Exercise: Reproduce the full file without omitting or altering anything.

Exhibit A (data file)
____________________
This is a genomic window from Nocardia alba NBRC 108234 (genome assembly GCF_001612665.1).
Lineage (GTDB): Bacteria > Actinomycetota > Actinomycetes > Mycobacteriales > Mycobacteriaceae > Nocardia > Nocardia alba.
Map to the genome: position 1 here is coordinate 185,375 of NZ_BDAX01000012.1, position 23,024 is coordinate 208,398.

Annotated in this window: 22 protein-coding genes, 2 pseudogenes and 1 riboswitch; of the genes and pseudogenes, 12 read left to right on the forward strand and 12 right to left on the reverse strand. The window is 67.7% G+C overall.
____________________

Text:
This is a genomic window from Nocardia alba NBRC 108234 (genome assembly GCF_001612665.1).
Lineage (GTDB): Bacteria > Actinomycetota > Actinomycetes > Mycobacteriales > Mycobacteriaceae > Nocardia > Nocardia alba.
Map to the genome: position 1 here is coordinate 185,375 of NZ_BDAX01000012.1, position 23,024 is coordinate 208,398.

Annotated in this window: 22 protein-coding genes, 2 pseudogenes and 1 riboswitch; of the genes and pseudogenes, 12 read left to right on the forward strand and 12 right to left on the reverse strand. The window is 67.7% G+C overall.